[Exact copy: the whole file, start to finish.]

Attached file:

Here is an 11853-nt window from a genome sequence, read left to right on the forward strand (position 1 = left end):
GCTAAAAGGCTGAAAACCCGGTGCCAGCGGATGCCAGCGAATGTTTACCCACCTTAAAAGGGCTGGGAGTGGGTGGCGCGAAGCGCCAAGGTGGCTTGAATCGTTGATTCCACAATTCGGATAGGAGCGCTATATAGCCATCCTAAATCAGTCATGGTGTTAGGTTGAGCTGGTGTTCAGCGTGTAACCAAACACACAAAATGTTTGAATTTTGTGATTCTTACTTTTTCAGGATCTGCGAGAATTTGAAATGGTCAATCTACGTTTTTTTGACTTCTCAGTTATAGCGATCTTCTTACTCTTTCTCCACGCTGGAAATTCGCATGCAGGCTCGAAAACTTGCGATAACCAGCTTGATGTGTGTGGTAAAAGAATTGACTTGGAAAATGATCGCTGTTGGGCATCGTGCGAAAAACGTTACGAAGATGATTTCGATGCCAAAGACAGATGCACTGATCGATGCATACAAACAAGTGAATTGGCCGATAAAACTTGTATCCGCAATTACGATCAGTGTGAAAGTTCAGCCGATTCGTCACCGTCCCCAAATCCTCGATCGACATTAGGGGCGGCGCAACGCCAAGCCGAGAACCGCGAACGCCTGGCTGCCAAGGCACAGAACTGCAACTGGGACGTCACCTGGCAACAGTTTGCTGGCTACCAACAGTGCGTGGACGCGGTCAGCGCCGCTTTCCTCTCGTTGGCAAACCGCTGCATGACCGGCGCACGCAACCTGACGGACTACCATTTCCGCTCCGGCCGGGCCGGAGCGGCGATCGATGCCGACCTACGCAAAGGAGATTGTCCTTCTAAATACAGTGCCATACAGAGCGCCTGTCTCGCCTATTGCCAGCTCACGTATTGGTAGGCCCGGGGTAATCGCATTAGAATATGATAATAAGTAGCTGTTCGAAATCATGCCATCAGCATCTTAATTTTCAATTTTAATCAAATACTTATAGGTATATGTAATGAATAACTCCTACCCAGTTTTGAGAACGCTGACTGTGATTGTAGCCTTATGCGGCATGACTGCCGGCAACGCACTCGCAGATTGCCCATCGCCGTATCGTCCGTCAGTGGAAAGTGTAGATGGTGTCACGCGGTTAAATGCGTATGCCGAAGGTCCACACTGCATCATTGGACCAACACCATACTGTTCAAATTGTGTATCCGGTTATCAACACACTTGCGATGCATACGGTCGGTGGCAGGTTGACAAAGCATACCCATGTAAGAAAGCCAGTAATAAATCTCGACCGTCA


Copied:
Here is an 11853-nt window from a genome sequence, read left to right on the forward strand (position 1 = left end):
GCTAAAAGGCTGAAAACCCGGTGCCAGCGGATGCCAGCGAATGTTTACCCACCTTAAAAGGGCTGGGAGTGGGTGGCGCGAAGCGCCAAGGTGGCTTGAATCGTTGATTCCACAATTCGGATAGGAGCGCTATATAGCCATCCTAAATCAGTCATGGTGTTAGGTTGAGCTGGTGTTCAGCGTGTAACCAAACACACAAAATGTTTGAATTTTGTGATTCTTACTTTTTCAGGATCTGCGAGAATTTGAAATGGTCAATCTACGTTTTTTTGACTTCTCAGTTATAGCGATCTTCTTACTCTTTCTCCACGCTGGAAATTCGCATGCAGGCTCGAAAACTTGCGATAACCAGCTTGATGTGTGTGGTAAAAGAATTGACTTGGAAAATGATCGCTGTTGGGCATCGTGCGAAAAACGTTACGAAGATGATTTCGATGCCAAAGACAGATGCACTGATCGATGCATACAAACAAGTGAATTGGCCGATAAAACTTGTATCCGCAATTACGATCAGTGTGAAAGTTCAGCCGATTCGTCACCGTCCCCAAATCCTCGATCGACATTAGGGGCGGCGCAACGCCAAGCCGAGAACCGCGAACGCCTGGCTGCCAAGGCACAGAACTGCAACTGGGACGTCACCTGGCAACAGTTTGCTGGCTACCAACAGTGCGTGGACGCGGTCAGCGCCGCTTTCCTCTCGTTGGCAAACCGCTGCATGACCGGCGCACGCAACCTGACGGACTACCATTTCCGCTCCGGCCGGGCCGGAGCGGCGATCGATGCCGACCTACGCAAAGGAGATTGTCCTTCTAAATACAGTGCCATACAGAGCGCCTGTCTCGCCTATTGCCAGCTCACGTATTGGTAGGCCCGGGGTAATCGCATTAGAATATGATAATAAGTAGCTGTTCGAAATCATGCCATCAGCATCTTAATTTTCAATTTTAATCAAATACTTATAGGTATATGTAATGAATAACTCCTACCCAGTTTTGAGAACGCTGACTGTGATTGTAGCCTTATGCGGCATGACTGCCGGCAACGCACTCGCAGATTGCCCATCGCCGTATCGTCCGTCAGTGGAAAGTGTAGATGGTGTCACGCGGTTAAATGCGTATGCCGAAGGTCCACACTGCATCATTGGACCAACACCATACTGTTCAAATTGTGTATCCGGTTATCAACACACTTGCGATGCATACGGTCGGTGGCAGGTTGACAAAGCATACCCATGTAAGAAAGCCAGTAATAAATCTCGACCGTCA